The "infrared look" in photography is a terrific alternative to traditional color imagery. There are many paths you can follow to experiment with the IR alternative. The pure approach is to actually shoot infrared with a digital camera.
You can purchase a very dense Hoya 52mm RM72 Infrared Glass Filter and put it over your lens. Some cameras work better than others in terms of displaying the IR effect. You can test your candidates by pointing a TV remote control toward the lens and seeing how bright the dot of light appears on the camera's LCD screen. The brighter the dot, the better the camera will record IR.
You can also have an existing DSLR modified for IR photography through 3rd party services such as Life Pixel. If you want to get serious about IR, this is the best way to go. They remove the IR blocking filter inside the DSLR so you can shoot normally without having to put that dense RM72 filter over the lens.
You can read more about ways to capture IR in my Macworld article titled, Photograph the invisible with infrared photos.
If you're not interested in dense filters or modifying cameras, you can fake the IR effect using your image editor, as I did with the shot of the Bodie House shown above. I created that effect in Aperture using these simple steps in the Adjustments panel:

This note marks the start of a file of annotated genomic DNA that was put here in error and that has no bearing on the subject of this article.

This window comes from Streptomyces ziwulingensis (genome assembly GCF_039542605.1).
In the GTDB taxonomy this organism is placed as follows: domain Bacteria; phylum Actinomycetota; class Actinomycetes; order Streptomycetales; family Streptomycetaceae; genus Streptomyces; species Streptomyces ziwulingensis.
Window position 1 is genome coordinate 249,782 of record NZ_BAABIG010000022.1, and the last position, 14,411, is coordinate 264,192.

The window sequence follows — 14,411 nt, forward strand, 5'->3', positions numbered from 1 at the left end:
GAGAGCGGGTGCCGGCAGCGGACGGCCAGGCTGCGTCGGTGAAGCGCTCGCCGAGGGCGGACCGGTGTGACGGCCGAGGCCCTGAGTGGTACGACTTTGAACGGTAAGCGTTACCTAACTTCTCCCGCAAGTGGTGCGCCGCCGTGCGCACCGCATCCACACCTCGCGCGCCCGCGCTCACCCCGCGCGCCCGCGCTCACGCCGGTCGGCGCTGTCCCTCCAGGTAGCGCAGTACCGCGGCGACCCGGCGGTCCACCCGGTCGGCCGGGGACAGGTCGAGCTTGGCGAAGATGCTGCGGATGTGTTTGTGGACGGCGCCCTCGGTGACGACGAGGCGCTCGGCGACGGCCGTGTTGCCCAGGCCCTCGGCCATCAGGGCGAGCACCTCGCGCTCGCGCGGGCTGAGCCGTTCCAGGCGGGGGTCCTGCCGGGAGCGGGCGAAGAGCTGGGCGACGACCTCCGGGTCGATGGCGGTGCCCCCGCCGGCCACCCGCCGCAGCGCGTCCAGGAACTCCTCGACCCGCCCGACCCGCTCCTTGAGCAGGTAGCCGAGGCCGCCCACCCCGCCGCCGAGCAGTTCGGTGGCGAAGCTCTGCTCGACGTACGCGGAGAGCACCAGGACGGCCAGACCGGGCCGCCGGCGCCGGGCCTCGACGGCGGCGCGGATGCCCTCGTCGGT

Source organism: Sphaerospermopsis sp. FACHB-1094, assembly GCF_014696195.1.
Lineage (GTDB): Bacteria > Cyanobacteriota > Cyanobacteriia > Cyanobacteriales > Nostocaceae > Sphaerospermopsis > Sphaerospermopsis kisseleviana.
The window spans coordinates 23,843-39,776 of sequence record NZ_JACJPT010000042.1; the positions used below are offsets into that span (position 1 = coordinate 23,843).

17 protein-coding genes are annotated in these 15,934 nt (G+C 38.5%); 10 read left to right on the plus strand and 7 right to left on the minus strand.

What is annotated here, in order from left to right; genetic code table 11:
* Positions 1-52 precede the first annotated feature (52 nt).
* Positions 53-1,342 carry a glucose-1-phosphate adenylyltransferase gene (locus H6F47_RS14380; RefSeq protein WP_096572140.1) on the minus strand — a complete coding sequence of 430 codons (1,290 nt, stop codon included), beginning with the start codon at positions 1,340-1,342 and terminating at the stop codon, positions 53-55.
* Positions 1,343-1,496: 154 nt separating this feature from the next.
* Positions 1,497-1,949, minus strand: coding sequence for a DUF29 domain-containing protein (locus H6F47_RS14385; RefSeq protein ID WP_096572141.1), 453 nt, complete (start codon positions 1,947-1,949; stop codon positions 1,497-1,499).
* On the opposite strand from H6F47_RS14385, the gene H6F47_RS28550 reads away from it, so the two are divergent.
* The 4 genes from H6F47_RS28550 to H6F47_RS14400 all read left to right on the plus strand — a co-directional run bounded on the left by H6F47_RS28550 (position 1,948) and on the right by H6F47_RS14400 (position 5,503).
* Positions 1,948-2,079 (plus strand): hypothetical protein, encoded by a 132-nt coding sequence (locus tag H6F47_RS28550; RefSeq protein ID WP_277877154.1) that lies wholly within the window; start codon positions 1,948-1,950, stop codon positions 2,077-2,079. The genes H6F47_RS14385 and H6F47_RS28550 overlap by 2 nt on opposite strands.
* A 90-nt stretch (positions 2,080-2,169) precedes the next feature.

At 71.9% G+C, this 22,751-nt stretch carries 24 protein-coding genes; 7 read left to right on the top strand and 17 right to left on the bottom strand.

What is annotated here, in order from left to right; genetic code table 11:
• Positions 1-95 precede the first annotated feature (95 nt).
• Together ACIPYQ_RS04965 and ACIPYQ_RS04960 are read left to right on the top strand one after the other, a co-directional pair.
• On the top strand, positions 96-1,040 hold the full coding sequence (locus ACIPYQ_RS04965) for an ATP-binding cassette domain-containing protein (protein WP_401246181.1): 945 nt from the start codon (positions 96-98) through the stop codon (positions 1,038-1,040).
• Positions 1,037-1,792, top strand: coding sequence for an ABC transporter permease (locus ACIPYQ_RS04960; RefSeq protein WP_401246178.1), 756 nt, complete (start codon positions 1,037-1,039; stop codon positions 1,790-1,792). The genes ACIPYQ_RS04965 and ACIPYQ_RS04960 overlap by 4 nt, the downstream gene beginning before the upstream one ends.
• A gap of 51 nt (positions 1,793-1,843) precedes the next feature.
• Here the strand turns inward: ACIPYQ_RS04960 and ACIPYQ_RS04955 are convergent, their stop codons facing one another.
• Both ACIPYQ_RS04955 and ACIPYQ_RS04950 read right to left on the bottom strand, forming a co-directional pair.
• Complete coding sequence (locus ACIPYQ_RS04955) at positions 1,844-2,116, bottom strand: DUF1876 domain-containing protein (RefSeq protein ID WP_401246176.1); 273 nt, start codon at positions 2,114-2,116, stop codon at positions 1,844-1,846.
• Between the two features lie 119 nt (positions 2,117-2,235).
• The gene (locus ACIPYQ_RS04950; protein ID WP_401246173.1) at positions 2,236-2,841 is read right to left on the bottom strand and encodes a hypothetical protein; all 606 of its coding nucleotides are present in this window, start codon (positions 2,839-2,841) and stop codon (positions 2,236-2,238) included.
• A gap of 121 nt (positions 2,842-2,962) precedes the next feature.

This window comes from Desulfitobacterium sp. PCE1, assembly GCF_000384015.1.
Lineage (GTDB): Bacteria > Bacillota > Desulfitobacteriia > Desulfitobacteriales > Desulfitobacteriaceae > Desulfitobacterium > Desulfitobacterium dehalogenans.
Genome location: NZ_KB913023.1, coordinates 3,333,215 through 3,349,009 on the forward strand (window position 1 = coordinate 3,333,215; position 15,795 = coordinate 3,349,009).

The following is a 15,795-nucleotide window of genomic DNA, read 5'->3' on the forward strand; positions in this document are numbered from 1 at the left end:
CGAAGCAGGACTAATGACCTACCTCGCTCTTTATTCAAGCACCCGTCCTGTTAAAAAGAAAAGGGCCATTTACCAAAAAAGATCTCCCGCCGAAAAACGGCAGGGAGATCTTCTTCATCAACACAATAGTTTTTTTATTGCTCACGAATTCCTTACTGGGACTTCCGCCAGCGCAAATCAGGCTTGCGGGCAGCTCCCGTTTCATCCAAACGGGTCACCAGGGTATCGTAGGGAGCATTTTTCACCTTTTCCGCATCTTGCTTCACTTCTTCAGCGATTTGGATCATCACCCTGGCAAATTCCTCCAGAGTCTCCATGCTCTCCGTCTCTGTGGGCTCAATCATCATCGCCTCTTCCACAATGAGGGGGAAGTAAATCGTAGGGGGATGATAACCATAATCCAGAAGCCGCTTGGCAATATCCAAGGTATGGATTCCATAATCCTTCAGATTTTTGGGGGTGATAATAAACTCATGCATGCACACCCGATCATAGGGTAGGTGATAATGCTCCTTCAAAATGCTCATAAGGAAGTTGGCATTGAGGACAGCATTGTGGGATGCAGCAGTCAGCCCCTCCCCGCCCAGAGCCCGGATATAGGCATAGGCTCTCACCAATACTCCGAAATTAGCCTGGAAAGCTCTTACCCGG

- Enable the Monochrome Mixer in Aperture. Move the Blue slider to -20 and Green to +80
- Switch to the Color adjustment brick and click on the Green square. Move Luminance and Saturation sliders all the way to the right.
- While still in the Color brick, click on the Yellow square and move the Luminance and Saturation sliders all the way to the right.
- And finally, in the Color brick, click on the Blue square and move the Luminance slider all the way to the left and Saturation slider all the way to the right.
- Now play with your normal image adjustment controls, such as Exposure and Enhance to perfect your photo.
You can even create fake IR on your iPhone using applications such as Photo fx 2.0. I go over all of these techniques in my Macworld article titled, Four ways to fake infrared photography.
Regardless of your approach, this contrasty, unusual, B&W look is very refreshing and a nice way to shake things up.